T2 Asset Management

Aug 2020 Market Commentary

Welcome to the Twilight Zone! As we write this, the S&P 500 looks poised to hit an all-time high in the next few hours. The alternative title for today’s commentary would have been “it’s déjà vu all over again,” as we seem to have travelled back in time to the dotcom boom. Not only do the markets seem to have just one direction now, but like then, it’s just a handful of stocks making the rise. FAAMG as it’s now called (Facebook, Apple, Amazon, Microsoft, Google) is about 25% of the entire value of the S&P 500. Even better, these 5 stocks account for the lion’s share of the profits as well. It can be a bit complicated, but in today’s world of Exchange Traded Funds (ETFs), it does not matter how expensive these stocks are, the ETF companies need to buy more as the price goes higher.

Certainly we have highlighted the reasons for this movement in the past and it basically comes down to “don’t fight the Fed.” Since the beginning of the coronavirus pandemic, central banks around the world have thrown trillions of dollars into the mix and have pushed interest rates to zero everywhere. So, you don’t get paid at all for your cash or bonds. Your only choice is stocks, no matter how bad they are. On that note let’s show a chart below (thanks to advisorperspectives.com). This chart shows the ratio of the overall stock market to the value of the economy, and we can just let the chart speak for itself. Yikes!

Now let’s take a look at the economy in the U.S. and see what we have for the month. Gross Domestic Product (GDP) came in at -32.9% versus expectations of -34.1%. Just for perspective this easily makes it the worst quarter in the history of ever. Non-farm payrolls gained 1.76 million jobs for the month compared to estimates of 1.6 million. Again, for perspective, we lost 20 million jobs in the early days of Covid and have since regained about half of those back. Finally, retail sales were up 7.5% for the month compared to estimates of 5%. It seems that consumers are still managing to spend at least on some level.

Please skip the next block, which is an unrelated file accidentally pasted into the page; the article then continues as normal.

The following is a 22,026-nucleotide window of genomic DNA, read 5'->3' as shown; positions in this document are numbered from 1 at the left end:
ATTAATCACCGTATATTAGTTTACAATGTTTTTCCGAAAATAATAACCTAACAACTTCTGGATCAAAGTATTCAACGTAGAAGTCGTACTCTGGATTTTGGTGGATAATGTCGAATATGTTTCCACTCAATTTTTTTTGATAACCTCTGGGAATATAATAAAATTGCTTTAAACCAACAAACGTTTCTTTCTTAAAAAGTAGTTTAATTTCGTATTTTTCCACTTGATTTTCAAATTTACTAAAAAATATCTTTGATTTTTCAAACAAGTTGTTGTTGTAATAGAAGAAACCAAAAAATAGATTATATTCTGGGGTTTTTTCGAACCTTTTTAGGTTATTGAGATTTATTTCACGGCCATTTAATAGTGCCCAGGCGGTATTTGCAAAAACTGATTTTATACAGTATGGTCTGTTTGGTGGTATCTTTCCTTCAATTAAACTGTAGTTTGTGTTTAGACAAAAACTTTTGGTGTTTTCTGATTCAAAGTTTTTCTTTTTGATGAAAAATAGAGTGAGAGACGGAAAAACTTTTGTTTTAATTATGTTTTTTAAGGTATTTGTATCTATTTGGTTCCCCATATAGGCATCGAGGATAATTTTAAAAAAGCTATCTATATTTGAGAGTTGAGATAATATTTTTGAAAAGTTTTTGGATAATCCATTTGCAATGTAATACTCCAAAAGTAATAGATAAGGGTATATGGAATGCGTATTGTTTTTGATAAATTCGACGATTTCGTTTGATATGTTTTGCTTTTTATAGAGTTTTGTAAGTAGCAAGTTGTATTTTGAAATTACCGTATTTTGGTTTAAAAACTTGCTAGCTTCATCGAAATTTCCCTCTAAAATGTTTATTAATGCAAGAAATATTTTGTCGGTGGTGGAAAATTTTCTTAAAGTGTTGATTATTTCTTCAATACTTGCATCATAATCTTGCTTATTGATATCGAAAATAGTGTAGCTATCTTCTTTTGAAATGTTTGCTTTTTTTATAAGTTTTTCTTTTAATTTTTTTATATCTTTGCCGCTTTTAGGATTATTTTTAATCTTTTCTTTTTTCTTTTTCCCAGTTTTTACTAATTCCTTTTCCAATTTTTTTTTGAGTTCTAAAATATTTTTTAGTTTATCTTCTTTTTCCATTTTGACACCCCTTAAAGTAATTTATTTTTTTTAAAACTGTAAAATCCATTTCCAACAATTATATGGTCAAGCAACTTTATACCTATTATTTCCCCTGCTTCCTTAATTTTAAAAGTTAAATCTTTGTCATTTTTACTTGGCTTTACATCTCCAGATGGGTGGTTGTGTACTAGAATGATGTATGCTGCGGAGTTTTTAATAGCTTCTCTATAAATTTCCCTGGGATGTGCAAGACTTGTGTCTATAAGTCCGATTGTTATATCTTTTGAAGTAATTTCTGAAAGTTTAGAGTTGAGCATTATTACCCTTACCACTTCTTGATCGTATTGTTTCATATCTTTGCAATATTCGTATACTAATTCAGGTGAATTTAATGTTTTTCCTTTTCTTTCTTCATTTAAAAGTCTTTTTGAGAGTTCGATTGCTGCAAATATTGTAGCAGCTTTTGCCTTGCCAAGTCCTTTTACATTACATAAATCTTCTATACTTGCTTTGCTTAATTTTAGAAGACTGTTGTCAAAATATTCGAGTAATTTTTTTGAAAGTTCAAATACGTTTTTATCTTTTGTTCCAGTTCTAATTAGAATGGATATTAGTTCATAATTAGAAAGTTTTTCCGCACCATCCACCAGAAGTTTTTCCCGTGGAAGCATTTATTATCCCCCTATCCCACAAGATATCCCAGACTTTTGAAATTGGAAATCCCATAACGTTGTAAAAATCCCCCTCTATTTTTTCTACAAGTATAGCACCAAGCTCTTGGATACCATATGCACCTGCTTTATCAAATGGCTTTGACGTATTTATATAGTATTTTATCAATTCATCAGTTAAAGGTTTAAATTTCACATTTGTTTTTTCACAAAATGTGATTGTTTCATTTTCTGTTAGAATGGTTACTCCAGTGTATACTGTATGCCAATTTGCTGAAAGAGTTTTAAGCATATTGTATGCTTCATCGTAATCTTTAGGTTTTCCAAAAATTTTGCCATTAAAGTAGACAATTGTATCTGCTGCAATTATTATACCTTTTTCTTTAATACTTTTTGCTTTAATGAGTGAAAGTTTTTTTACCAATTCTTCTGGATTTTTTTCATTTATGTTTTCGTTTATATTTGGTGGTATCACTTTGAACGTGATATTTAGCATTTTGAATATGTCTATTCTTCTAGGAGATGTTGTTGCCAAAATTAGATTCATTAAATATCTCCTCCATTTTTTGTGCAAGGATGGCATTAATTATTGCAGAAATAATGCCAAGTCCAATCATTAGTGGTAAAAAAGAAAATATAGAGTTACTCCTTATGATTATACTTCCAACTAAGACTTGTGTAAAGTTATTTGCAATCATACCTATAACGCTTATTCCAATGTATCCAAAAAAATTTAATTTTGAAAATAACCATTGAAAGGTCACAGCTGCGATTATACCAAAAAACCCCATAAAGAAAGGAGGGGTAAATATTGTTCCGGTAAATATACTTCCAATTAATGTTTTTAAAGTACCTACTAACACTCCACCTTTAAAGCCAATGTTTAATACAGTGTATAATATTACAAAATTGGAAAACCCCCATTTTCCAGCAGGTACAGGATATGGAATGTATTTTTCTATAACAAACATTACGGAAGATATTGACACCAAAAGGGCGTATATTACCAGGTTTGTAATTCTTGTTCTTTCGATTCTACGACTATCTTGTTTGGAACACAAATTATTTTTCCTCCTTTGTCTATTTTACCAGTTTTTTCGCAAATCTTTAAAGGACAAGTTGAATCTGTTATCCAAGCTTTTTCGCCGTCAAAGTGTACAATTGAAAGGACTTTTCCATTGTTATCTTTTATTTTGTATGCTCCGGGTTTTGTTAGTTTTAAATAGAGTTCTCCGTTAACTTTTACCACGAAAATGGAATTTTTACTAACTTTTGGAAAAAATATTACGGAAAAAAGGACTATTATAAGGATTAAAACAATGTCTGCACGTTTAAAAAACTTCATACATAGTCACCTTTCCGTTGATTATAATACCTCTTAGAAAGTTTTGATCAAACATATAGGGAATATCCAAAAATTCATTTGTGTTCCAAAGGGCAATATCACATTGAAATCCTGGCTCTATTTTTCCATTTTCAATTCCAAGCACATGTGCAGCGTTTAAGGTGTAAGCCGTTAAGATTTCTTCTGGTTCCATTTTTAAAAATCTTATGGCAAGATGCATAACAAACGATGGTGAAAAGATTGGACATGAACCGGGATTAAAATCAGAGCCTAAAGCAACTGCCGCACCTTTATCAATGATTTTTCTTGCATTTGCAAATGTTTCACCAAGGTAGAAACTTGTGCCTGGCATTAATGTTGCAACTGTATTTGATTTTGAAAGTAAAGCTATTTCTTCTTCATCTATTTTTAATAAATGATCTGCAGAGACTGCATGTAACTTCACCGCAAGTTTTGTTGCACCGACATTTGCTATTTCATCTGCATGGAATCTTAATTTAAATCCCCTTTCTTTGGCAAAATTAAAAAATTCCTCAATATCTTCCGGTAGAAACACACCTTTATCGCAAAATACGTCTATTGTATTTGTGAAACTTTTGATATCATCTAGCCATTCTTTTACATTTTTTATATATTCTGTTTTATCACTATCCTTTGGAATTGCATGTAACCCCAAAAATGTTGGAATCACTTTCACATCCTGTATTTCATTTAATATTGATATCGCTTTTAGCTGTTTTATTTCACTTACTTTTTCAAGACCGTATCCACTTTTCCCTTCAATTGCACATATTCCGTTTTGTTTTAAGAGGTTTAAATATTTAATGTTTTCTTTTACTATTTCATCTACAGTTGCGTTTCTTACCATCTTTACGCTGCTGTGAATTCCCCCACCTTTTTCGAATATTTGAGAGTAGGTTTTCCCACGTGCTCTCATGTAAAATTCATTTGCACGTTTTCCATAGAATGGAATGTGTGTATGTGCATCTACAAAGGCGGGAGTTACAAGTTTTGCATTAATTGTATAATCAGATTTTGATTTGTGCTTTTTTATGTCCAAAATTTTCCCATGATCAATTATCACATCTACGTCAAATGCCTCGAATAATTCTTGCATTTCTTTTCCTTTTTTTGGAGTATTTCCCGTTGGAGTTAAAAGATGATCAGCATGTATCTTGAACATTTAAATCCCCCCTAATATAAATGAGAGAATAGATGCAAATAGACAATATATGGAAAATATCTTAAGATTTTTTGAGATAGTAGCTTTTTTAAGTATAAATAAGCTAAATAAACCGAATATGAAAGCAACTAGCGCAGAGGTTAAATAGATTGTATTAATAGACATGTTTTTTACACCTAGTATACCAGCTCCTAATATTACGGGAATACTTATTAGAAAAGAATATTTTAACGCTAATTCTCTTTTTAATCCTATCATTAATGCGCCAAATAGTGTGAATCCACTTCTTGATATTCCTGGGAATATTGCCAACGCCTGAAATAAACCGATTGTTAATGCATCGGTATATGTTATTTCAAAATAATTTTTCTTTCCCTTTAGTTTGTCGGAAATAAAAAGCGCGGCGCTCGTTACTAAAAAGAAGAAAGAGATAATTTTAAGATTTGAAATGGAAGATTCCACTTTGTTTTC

So how do we put all of this together? It speaks volumes about the old quote that “markets can remain irrational longer than you can stay solvent.” We have exited the area where the markets make no sense on any fundamental level. The sharpest recession on record is met with new all-time highs. Of course that will eventually meet a reckoning, but that could be a bit further down the road. If central banks continue to pour in unlimited money, investors will have little choice but to put it right back in the stock market. The one thing that could derail the money printing plans of the banks would be inflation, so we will leave you with a quick look at the price of gold in the past few years...